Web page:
bootrec /fixmbr: restores the master boot record (the first physical sector of your drive);

bootrec /fixboot: restores the boot record of your Windows partition;

bootrec /scanos: searches for possible Windows installations on your drive;

bootrec /rebuildbcd: Try to add any Windows installation that can no longer be found due to some corruption to the boot configuration.

However, this bootrec command does not always seem to function (properly) in Windows 8 and 10.

Tip 09: bcdboot

Fortunately, there is an alternative command that normally even allows you to reconstruct the entire boot manager in one move, also in Windows 8 and 10. This command ensures that all necessary boot files are copied to the system partition. However, the condition is that you know the correct drive letter of your - corrupt - Windows partition. Mind you, that is usually not (!) the c-partition, even though that is the drive letter during a normal boot. You can use a trick to get to the correct drive letter from the recovery environment. Run the notepad command at the command prompt: Notepad will start up. Open the File menu and choose Save as). click on This PC and open one of the available (local) drives. If you recognize typical Windows folders like Users, Program Files, and Windows, you've got the right drive. Close your Notepad and run the following command, replacing x with the correct drive letter: bcdboot x:\windows /l en-nl. The parameter /l (stands for local) here refers to Dutch-Netherlands, but can be changed to nl-be, which stands for Dutch-Belgium, if desired. If everything went well, the message 'Boot files successfully created' will now appear and Windows will restart.

Tip 10: Command Prompt: sfc

Of course it can also happen that Windows does not want to restart because some system file has become corrupt, so outside the actual boot record. It can do no harm to have that checked from the recovery environment. The following command does that: sfc /scannow /offbootdir=x:\ /offwindir=y:\windows. Note that you have to replace both x: and y: with the correct respective drive letters here. The letter x: replace with the drive letter of the boot partition. Usually it's c:, but you can check that by using Notepad's trick (see previous tip): usually this partition is labeled "System Reserved". Replace the letter y with the partition on which you installed Windows (see previous tip). The whole scanning process may take a while, but hopefully Windows will do it again after that.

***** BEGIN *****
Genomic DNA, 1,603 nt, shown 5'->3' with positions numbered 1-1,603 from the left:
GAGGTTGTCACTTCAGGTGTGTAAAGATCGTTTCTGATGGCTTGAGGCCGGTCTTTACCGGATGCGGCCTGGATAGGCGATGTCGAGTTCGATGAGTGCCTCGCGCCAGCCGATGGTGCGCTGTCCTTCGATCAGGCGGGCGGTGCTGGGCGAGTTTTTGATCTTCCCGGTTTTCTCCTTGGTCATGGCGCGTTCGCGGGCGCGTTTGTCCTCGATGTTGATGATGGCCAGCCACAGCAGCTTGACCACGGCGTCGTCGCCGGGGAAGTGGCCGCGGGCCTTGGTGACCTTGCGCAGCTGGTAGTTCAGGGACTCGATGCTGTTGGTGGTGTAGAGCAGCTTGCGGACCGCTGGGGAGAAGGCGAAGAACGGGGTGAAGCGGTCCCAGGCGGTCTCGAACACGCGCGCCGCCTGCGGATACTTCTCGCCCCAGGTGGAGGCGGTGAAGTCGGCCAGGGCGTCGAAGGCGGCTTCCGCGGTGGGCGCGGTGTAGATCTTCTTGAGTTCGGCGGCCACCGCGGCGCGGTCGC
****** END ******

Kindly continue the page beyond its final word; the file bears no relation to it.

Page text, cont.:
Tip 11: Previous version

You may also have the option in your recovery environment Going back to the previous version noted. This literally returns you to the Windows version that was installed on your PC before the update to your current Windows version. This option is normally only available for 10 days after you update to Windows 10. However, keep in mind that this rollback will cause you to lose applications that you installed after the upgrade, as well as changes to your personal settings. Even if you log in to Windows with a local account (instead of a Microsoft account), you will have to log in to Windows again with your old password after the rollback.

You can also find this option via Settings / Update & Security / System Restore / Go Backto an earlier version.

Rollback

In the last tip (11) we had actually given up a bit of courage to restore our current Windows installation. Since Windows 8.1, a feature has been added that fits perfectly into that flight scenario. Open Institutions and choose To update and security / System Restore. You will find the option here Reset this PC at. It attempts to return your system to factory settings, where you can choose between Keep my files (only apps and settings will be deleted) and Delete everything.

In the anniversary edition of Windows 10, another new tool was introduced. Choose again Settings / Update and security / System Restore, scroll down and click Start over with a clean install of Windows. This will take you to a website where you can download a refresh tool. That, in turn, will download a Windows image (approximately 3 GB) and restore your Windows. Here too you can choose between Only keep personal files (settings and apps will be deleted) and Nothing (preserve). Unlike the function Reset this PC this is a 'clean' installation and any crapware and related files from the system supplier will not be reactivated.